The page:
third trimester that are accompanied by other symptoms, such as
abdominal pain or nausea, may be a sign of preeclampsia and should be
assessed by a doctor .
What to do
Making sure you
drink enough clear fluids (around five cups a day) and avoiding caffeine
should help reduce the number and severity of headaches. If you’re
working or concentrating on a task, have a break every two to three
hours, and get some gentle exercise in fresh air. For a sinus headache,
apply a warm compress to the front and sides of your face. For tension
headaches, place a cool compress on the back of your neck. If you
suspect your headache is due to lack of sleep, get more sleep. And make
sure you’re eating enough, since hunger and low blood sugar can cause
headaches. Relieve stress—another headache trigger—with deep breathing,
meditation, yoga, or massage Always discuss your symptoms with your
doctor before taking medication.
If you have a
headache in late pregnancy that is accompanied by swelling of the legs
and ankles, generalized body swelling, abdominal pain, or nausea and
vomiting, contact your doctor immediately.
Swollen feet and ankles
Some women experience a
small amount of swelling in their feet, ankles, hands, and wrists, which
can be particularly pronounced in hot weather.
Swelling is the result
of fluid retention, which in turn results from the extra blood produced
during pregnancy to provide for the growing baby.
What to do
This is best
managed by alternating light activity with periods of rest during which
your feet are elevated. However, staying in bed or sitting in a chair
for very long periods may increase the risk of deep vein thrombosis
DVT is a potentially serious condition in which a blood clot forms in a
vein; if the clot breaks off, it may travel to the lungs and block a
major blood vessel. Swollen feet and ankles can also be a sign of other
problems such as preeclampsia, so should always be reported to your doctor who can check for other symptoms.
Itching and dry skin
Many pregnant women
suffer from itchy, dry patches of skin that worsen in late pregnancy.
Such skin irritation is a reaction to hormonal changes and can be eased
by a perfume-free moisturiser. Rarely, itching in late pregnancy may be
due to a serious condition called obstetric cholestasis. Itching caused by this condition is much more severe, usually constant, and often concentrated on the hands and feet.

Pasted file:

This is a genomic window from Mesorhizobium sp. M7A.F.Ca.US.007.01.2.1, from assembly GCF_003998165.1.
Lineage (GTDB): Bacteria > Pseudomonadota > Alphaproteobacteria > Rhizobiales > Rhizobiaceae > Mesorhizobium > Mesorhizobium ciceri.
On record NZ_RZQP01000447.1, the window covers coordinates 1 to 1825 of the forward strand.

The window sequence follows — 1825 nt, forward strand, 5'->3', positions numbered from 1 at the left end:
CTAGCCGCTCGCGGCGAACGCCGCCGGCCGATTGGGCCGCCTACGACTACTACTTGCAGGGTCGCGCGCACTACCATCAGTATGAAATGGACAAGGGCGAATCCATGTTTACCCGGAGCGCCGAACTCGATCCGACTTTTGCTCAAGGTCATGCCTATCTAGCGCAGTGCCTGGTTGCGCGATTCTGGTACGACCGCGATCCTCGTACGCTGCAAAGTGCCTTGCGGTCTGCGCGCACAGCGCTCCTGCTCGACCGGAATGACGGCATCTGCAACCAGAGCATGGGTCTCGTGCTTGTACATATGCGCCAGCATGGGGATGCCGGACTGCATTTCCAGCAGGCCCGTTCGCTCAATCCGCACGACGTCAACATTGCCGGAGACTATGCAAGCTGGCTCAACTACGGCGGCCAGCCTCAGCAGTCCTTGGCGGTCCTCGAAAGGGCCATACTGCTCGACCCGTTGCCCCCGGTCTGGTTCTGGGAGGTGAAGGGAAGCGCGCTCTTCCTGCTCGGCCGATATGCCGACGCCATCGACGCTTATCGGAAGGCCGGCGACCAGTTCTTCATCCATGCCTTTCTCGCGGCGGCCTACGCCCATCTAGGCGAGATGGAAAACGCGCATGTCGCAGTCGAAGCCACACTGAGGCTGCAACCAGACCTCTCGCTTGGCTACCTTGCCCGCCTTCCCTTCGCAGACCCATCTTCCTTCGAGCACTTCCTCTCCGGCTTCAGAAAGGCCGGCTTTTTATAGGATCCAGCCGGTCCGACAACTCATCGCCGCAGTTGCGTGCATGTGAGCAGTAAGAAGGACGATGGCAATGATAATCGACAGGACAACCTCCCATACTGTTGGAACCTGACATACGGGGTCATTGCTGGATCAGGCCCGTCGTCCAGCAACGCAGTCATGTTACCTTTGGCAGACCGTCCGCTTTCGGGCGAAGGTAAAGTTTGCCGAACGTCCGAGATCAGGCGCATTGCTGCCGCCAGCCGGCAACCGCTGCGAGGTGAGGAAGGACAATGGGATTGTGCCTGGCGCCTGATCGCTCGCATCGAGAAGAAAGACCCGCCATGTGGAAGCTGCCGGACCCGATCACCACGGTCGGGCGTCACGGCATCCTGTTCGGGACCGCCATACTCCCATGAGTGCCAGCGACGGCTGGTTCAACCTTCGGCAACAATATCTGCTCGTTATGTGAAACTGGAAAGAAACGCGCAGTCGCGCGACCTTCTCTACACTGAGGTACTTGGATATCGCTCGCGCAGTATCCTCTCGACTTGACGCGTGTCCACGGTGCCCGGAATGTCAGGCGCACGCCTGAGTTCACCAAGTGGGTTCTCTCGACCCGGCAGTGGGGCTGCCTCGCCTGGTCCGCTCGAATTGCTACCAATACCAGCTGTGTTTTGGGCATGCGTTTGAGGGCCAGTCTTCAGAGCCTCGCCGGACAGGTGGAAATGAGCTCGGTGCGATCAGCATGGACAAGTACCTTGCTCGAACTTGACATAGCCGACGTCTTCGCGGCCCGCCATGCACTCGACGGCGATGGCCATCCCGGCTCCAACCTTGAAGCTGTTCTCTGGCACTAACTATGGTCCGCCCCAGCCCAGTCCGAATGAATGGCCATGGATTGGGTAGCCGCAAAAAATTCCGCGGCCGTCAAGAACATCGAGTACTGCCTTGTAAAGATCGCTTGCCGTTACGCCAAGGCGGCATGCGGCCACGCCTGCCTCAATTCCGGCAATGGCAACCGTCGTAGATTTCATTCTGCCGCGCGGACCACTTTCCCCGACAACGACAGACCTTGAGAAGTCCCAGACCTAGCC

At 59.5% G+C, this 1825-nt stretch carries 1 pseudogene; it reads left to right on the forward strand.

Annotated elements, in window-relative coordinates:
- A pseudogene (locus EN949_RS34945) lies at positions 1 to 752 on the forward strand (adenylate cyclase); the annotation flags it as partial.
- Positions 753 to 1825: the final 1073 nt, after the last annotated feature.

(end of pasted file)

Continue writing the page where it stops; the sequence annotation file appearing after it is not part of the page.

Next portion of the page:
Clusters of broken
capillaries (tiny red blood vessels) called spider veins may appear
during pregnancy, mainly on the cheeks. These occur as a result of
increased blood circulation and the softening effect of pregnancy
hormones on blood vessels. Spider veins are painless, but if you are
worried about their appearance you can cover them with makeup. They
usually disappear soon after the birth.
An increase in skin
pigmentation is common in pregnancy, probably due to the increased
production of hormones. Most women notice a darkening of the area around
the nipple (the areola), and a dark line, called the linea nigra,
forming vertically through the middle of the belly from the umbilicus to
the pelvis. Also common are dark patches on the cheeks, nose, and chin,
known as melasma (also known as chloasma, or the “mask of pregnancy.”)
On women with dark skin, the patches may appear lighter than surrounding
skin. Exposure to sunlight can make the patches more obvious, so use a
high-protection sunscreen on your face.
Rapid stretching of the
skin during pregnancy often leads to the development of pink or purple
lines, known as stretch marks. These marks, which can look quite
alarming, with a scarlike appearance, usually appear in late pregnancy,
commonly on the abdomen, hips, thighs, and upper breast. There is no
clear evidence that any cream will prevent or remove stretch marks,
although a light unscented moisturizer can help keep the skin supple, as